Brian McCann on New York: “I absolutely love it here”

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Braves first base coach Terry Pendleton told the New York Post earlier this week that he feels like Brian McCann — who’s struggled in his first year with the Yankees — will “never be comfortable” in New York because “New York is not Brian.”

McCann was asked about those comments before the Yankees’ game Tuesday evening against the Indians. ESPNNewYork.com has his response:

“I read the article. I disagree,” McCann said. “I absolutely love it here. I’ve got off to a slow start, but I absolutely love it here. It’s his opinion. That’s all I can say, it’s his opinion on it. I really haven’t noticed a big difference [between playing in New York and Atlanta]. It’s still baseball. It’s still put a uniform on, go out and put your best foot forward. That’s what I’m doing. It just hasn’t gone quite like I wish it would, but at the same time, we’ve got a whole half of baseball left. We’re in a pennant race and those are the things that I’m focused on.”

Yankees manager Joe Girardi also weighed in: “Everyone’s entitled to their opinion. Sometimes it takes people a little time to adjust [to New York]. … I think he’ll be fine. I don’t think it will be an issue. I think he loves it here. I think he enjoys playing here. And I think Brian expects a lot from himself.”

McCann entered play Tuesday with a weak .230/.289/.379 slash line in 305 plate appearances. The 30-year-old catcher signed a five-year, $85 million free agent contract with the Yankees over the winter.

Padres fire Andy Green

Andy Green
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The Padres fired manager Andy Green on Saturday, per an official team release. Bench coach Rod Barajas will step into the position for the remaining eight games of the 2019 season.

Executive Vice President and GM A.J. Preller gave a statement in the wake of Green’s dismissal:

I want to thank Andy for his tireless work and dedication to the Padres over the last four seasons. This was an incredibly difficult decision, but one we felt was necessary at this time to take our organization to the next level and expedite the process of bringing a championship to San Diego. Our search for a new manager will begin immediately.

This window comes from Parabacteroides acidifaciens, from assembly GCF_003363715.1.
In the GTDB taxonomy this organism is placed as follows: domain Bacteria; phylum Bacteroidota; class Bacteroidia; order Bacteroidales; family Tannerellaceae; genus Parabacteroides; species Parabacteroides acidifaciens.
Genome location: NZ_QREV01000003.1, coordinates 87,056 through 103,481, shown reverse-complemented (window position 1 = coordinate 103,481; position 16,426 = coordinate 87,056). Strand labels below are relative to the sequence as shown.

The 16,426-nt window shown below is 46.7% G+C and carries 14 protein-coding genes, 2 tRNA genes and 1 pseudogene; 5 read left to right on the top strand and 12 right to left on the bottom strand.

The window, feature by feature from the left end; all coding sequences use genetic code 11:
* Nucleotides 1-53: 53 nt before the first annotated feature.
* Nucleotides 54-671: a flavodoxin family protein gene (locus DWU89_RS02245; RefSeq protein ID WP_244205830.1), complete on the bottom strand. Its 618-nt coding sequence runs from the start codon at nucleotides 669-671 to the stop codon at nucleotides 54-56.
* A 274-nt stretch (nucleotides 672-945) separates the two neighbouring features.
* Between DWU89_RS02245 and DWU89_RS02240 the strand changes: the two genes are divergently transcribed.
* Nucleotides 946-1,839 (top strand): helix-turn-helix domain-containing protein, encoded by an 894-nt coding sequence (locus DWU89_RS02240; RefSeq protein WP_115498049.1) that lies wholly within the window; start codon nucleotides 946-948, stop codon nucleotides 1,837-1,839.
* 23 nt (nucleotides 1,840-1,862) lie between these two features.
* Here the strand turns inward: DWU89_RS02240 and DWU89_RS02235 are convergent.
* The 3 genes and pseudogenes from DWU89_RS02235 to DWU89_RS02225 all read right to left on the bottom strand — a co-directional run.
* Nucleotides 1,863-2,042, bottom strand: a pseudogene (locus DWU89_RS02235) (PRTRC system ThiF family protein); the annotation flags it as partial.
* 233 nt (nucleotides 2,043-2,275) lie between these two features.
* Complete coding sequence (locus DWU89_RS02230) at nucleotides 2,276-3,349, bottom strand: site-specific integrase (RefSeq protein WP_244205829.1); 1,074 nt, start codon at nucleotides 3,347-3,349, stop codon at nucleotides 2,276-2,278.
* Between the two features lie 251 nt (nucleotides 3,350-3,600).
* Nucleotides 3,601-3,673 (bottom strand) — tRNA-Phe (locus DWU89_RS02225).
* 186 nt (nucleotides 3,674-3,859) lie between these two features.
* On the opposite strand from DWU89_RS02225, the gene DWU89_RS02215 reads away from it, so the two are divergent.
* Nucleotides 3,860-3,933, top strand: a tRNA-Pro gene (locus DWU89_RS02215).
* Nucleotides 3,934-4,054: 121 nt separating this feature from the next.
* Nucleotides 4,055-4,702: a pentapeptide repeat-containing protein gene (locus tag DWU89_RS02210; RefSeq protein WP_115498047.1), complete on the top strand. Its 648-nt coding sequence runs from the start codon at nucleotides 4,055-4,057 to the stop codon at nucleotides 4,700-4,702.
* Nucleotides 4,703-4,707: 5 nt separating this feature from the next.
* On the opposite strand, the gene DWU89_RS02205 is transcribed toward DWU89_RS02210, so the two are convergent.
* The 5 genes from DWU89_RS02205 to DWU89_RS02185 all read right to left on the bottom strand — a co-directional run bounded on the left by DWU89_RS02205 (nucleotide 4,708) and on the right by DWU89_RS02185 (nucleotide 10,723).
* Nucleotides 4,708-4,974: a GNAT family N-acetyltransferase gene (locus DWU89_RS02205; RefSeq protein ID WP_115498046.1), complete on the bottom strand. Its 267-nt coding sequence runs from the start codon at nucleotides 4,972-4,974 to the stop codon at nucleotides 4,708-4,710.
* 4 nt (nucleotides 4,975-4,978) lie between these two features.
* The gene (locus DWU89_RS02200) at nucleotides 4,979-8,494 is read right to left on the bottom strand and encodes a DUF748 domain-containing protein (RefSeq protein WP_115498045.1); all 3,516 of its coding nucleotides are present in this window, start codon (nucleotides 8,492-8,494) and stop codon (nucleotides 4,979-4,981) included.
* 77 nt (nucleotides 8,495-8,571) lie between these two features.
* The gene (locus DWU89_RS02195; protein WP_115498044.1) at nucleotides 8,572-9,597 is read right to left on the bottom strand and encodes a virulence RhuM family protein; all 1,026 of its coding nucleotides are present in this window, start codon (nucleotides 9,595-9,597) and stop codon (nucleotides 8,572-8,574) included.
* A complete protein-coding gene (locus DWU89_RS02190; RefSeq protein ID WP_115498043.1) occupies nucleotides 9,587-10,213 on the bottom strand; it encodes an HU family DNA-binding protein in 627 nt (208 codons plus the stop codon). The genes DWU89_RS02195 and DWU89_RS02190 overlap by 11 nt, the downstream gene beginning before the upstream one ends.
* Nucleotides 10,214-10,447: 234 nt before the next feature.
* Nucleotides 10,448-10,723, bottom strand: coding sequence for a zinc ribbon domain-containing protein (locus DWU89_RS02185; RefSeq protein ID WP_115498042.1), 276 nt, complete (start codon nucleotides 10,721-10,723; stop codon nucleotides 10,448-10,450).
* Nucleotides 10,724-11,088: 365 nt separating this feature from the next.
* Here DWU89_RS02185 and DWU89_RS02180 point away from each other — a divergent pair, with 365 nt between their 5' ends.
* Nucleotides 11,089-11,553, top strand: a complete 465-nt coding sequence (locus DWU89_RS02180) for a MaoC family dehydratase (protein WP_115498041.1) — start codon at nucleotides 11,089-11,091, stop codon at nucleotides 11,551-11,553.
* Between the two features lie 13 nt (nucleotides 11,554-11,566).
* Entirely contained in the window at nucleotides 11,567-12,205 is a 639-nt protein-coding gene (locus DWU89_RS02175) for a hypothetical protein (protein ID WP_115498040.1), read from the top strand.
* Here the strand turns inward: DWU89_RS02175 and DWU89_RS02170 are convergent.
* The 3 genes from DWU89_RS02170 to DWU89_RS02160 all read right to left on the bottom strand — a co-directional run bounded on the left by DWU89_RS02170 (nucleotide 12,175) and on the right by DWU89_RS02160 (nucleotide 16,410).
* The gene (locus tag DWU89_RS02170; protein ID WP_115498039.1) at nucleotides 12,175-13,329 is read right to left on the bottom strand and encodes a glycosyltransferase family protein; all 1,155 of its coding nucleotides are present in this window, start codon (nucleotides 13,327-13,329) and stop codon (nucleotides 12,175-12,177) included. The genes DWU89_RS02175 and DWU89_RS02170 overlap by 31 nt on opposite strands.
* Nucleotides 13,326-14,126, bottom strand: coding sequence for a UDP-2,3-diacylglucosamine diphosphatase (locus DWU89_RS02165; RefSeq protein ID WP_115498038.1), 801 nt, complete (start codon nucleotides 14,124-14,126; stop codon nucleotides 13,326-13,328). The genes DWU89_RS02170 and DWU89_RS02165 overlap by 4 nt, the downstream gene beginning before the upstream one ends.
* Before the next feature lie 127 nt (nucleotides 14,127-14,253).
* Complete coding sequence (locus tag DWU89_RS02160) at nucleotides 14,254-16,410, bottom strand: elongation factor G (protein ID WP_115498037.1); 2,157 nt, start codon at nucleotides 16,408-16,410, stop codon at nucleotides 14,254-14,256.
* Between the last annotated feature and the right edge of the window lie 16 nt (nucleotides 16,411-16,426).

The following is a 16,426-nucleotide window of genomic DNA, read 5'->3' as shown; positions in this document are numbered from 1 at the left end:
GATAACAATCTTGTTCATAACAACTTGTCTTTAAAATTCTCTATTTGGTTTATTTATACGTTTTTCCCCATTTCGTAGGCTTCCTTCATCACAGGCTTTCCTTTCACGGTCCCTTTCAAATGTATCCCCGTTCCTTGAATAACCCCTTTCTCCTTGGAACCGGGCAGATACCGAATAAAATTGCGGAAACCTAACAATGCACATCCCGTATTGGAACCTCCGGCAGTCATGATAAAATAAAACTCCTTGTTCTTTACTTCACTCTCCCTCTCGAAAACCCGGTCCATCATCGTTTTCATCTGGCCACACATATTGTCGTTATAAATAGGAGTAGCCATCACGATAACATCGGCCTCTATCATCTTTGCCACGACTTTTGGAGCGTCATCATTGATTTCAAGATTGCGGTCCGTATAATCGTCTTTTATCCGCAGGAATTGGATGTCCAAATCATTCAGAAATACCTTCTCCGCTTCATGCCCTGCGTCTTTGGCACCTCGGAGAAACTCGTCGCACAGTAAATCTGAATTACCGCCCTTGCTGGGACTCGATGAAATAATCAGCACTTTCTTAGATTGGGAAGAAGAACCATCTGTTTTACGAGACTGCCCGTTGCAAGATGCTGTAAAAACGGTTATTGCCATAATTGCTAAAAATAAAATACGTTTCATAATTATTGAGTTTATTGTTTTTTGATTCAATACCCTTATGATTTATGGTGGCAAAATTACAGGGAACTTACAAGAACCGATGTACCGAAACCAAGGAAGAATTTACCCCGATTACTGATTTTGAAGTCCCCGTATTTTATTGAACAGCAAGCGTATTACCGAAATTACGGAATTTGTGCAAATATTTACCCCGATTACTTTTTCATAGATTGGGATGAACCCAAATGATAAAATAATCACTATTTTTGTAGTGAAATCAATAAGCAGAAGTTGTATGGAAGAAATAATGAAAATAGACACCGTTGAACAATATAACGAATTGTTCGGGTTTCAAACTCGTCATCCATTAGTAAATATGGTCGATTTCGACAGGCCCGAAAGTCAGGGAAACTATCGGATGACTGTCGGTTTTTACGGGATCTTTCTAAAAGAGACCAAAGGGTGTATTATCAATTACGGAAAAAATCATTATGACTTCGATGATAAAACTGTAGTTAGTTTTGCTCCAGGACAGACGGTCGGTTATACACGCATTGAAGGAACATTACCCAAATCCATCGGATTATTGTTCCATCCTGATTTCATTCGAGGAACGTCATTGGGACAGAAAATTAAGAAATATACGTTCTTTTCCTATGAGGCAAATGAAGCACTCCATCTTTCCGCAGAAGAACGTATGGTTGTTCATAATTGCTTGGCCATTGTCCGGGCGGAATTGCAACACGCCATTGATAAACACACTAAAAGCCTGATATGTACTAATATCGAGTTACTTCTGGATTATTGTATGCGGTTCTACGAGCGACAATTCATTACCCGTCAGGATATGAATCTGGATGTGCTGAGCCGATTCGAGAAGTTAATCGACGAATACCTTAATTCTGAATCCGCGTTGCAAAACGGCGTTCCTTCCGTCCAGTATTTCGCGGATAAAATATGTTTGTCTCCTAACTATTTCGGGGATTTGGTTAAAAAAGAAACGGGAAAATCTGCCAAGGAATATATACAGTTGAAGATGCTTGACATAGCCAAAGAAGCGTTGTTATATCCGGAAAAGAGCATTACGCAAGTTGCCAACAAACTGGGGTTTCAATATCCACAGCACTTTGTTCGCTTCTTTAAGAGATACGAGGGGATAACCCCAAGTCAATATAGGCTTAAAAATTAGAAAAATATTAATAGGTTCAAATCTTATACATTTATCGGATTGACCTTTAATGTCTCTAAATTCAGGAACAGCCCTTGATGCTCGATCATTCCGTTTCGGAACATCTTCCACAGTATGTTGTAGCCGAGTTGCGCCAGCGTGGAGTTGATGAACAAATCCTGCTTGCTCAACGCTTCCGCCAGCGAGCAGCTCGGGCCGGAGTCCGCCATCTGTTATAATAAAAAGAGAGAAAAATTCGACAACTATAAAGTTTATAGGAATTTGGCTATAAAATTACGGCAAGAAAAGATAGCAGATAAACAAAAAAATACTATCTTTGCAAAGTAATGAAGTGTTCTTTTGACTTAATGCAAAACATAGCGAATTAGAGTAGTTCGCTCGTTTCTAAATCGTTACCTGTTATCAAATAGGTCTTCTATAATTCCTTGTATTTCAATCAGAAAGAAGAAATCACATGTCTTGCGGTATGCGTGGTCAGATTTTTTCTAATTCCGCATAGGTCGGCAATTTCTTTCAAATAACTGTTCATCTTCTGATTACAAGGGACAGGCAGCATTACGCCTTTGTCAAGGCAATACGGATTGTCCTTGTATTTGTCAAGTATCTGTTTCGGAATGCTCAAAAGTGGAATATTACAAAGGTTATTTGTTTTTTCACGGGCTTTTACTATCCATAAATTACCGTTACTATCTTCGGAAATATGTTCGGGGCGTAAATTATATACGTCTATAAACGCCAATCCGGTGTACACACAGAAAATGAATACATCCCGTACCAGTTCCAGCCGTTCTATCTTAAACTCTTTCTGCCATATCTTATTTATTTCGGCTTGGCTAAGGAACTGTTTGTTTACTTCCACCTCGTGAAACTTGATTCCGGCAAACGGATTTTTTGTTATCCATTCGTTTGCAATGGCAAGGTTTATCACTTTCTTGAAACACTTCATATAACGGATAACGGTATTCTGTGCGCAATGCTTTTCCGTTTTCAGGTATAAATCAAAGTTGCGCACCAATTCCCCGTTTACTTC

In additional comments made to reporters, Preller added that the decision had not been made based on the Padres’ current win-loss record (a fourth-place 69-85 in the NL West), but rather on the lack of response coming from the team.

“Looking at the performance, looking at it from an improvement standing, we haven’t seen the team respond in the last few months,” Preller said. “When you get to the point where you’re questioning where things are headed … we have to make that call.”

Since his hiring in October 2015, Green has faced considerable challenges on the Padres’ long and winding path to postseason contention. He shepherded San Diego through four consecutive losing seasons, drawing a career 274-366 record as the club extended their streak to 13 seasons without a playoff appearance. And, despite some definite strides in the right direction — including an eight-year, $144 million pact with Eric Hosmer, a 10-year, $300 million pact with superstar Manny Machado, and the development of top prospect Fernando Tatís Jr. — lingering injuries and inexplicable slumps from key players stalled the rebuild longer than the Padres would have liked.

For now, they’ll prepare to roll the dice with a new skipper in 2020, though any potential candidates have yet to be identified for the role. It won’t come cheap, either, as Green inked a four-year extension back in 2017 — one that should have seen him through the team’s 2021 campaign.